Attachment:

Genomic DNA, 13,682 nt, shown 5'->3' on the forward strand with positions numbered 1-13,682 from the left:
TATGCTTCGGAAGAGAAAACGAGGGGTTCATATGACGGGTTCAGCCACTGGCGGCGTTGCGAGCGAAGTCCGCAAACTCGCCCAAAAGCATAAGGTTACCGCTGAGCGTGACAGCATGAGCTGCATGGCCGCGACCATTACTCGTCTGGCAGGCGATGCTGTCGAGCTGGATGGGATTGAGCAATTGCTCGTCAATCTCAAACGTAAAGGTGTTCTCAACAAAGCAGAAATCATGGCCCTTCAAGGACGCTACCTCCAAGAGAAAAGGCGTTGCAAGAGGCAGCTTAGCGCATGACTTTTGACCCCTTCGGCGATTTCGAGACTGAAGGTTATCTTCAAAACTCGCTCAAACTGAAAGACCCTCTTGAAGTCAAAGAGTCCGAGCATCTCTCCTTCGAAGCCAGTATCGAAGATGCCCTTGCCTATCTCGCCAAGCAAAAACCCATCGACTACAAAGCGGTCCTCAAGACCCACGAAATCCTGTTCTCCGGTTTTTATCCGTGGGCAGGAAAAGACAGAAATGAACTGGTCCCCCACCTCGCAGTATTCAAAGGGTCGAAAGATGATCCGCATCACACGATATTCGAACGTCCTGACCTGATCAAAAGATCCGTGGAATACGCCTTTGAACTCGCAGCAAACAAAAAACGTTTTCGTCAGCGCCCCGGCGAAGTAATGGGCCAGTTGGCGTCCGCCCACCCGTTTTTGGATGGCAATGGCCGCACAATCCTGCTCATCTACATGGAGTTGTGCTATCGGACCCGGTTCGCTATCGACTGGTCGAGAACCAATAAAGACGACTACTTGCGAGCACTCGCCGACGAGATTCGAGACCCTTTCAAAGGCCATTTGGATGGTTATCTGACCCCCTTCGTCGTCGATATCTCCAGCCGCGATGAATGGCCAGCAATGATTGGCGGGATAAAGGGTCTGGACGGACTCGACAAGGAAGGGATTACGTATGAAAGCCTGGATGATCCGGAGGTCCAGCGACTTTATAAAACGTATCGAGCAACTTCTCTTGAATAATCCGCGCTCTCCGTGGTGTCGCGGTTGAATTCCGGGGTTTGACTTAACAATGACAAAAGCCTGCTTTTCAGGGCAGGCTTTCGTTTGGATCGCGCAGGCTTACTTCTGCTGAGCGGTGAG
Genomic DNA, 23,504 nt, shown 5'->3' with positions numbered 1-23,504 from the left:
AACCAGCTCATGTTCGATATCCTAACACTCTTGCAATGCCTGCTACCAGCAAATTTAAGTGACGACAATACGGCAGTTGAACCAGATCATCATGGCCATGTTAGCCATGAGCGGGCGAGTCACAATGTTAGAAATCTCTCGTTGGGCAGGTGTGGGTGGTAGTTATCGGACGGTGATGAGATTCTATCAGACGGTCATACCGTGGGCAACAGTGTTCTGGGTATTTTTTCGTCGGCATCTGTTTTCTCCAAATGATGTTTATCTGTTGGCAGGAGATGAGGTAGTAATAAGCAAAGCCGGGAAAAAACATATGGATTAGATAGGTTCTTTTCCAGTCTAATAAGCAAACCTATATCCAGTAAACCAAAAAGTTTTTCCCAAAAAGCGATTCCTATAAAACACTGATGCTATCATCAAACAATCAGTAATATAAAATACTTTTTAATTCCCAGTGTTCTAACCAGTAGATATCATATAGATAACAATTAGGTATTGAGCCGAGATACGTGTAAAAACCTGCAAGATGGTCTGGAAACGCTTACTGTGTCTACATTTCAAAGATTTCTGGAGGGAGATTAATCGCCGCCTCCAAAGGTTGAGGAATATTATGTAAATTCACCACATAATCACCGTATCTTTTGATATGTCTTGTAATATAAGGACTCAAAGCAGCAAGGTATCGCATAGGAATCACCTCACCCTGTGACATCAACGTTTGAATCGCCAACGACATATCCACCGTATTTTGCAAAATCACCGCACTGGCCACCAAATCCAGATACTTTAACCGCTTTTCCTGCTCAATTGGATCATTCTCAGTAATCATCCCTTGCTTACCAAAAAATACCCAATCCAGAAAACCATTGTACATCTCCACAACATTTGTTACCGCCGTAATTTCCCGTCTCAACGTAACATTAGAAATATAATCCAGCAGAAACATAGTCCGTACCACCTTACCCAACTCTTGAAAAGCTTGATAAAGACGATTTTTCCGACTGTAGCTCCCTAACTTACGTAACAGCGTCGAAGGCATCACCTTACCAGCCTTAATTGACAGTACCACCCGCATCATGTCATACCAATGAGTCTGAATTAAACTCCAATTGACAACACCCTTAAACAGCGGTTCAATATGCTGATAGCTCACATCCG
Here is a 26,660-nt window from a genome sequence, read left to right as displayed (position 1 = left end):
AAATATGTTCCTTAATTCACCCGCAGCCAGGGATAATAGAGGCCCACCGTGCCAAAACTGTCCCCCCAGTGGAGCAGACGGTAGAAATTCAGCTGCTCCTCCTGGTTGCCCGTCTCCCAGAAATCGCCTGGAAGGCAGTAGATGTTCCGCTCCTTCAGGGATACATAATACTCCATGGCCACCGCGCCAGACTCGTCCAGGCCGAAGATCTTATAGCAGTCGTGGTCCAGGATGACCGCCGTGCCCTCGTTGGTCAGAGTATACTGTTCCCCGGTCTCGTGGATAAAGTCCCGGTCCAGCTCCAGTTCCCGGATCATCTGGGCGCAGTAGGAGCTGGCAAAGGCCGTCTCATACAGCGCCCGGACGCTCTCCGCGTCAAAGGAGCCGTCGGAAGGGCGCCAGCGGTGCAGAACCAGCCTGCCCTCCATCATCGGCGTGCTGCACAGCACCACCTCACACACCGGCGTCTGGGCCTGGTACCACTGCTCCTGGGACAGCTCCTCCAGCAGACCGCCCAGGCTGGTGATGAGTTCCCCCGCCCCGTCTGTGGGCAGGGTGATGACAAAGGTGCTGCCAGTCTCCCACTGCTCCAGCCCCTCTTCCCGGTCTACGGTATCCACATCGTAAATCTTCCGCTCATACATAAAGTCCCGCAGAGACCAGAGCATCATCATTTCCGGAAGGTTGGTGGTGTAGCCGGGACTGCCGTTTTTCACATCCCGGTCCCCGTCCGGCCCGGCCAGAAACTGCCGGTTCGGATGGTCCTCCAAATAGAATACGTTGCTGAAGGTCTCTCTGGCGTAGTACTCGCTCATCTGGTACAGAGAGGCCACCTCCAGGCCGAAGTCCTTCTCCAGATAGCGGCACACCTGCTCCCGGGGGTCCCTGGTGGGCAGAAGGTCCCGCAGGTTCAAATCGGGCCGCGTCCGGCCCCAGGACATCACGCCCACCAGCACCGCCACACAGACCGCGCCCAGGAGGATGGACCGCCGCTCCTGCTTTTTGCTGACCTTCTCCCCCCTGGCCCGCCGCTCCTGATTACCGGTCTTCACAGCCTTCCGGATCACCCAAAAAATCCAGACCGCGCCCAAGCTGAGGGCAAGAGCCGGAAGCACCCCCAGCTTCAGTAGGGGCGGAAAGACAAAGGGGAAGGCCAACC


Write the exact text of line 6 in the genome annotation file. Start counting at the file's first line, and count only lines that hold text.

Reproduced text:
AAATATGTTCCTTAATTCACCCGCAGCCAGGGATAATAGAGGCCCACCGTGCCAAAACTGTCCCCCCAGTGGAGCAGACGGTAGAAATTCAGCTGCTCCTCCTGGTTGCCCGTCTCCCAGAAATCGCCTGGAAGGCAGTAGATGTTCCGCTCCTTCAGGGATACATAATACTCCATGGCCACCGCGCCAGACTCGTCCAGGCCGAAGATCTTATAGCAGTCGTGGTCCAGGATGACCGCCGTGCCCTCGTTGGTCAGAGTATACTGTTCCCCGGTCTCGTGGATAAAGTCCCGGTCCAGCTCCAGTTCCCGGATCATCTGGGCGCAGTAGGAGCTGGCAAAGGCCGTCTCATACAGCGCCCGGACGCTCTCCGCGTCAAAGGAGCCGTCGGAAGGGCGCCAGCGGTGCAGAACCAGCCTGCCCTCCATCATCGGCGTGCTGCACAGCACCACCTCACACACCGGCGTCTGGGCCTGGTACCACTGCTCCTGGGACAGCTCCTCCAGCAGACCGCCCAGGCTGGTGATGAGTTCCCCCGCCCCGTCTGTGGGCAGGGTGATGACAAAGGTGCTGCCAGTCTCCCACTGCTCCAGCCCCTCTTCCCGGTCTACGGTATCCACATCGTAAATCTTCCGCTCATACATAAAGTCCCGCAGAGACCAGAGCATCATCATTTCCGGAAGGTTGGTGGTGTAGCCGGGACTGCCGTTTTTCACATCCCGGTCCCCGTCCGGCCCGGCCAGAAACTGCCGGTTCGGATGGTCCTCCAAATAGAATACGTTGCTGAAGGTCTCTCTGGCGTAGTACTCGCTCATCTGGTACAGAGAGGCCACCTCCAGGCCGAAGTCCTTCTCCAGATAGCGGCACACCTGCTCCCGGGGGTCCCTGGTGGGCAGAAGGTCCCGCAGGTTCAAATCGGGCCGCGTCCGGCCCCAGGACATCACGCCCACCAGCACCGCCACACAGACCGCGCCCAGGAGGATGGACCGCCGCTCCTGCTTTTTGCTGACCTTCTCCCCCCTGGCCCGCCGCTCCTGATTACCGGTCTTCACAGCCTTCCGGATCACCCAAAAAATCCAGACCGCGCCCAAGCTGAGGGCAAGAGCCGGAAGCACCCCCAGCTTCAGTAGGGGCGGAAAGACAAAGGGGAAGGCCAACC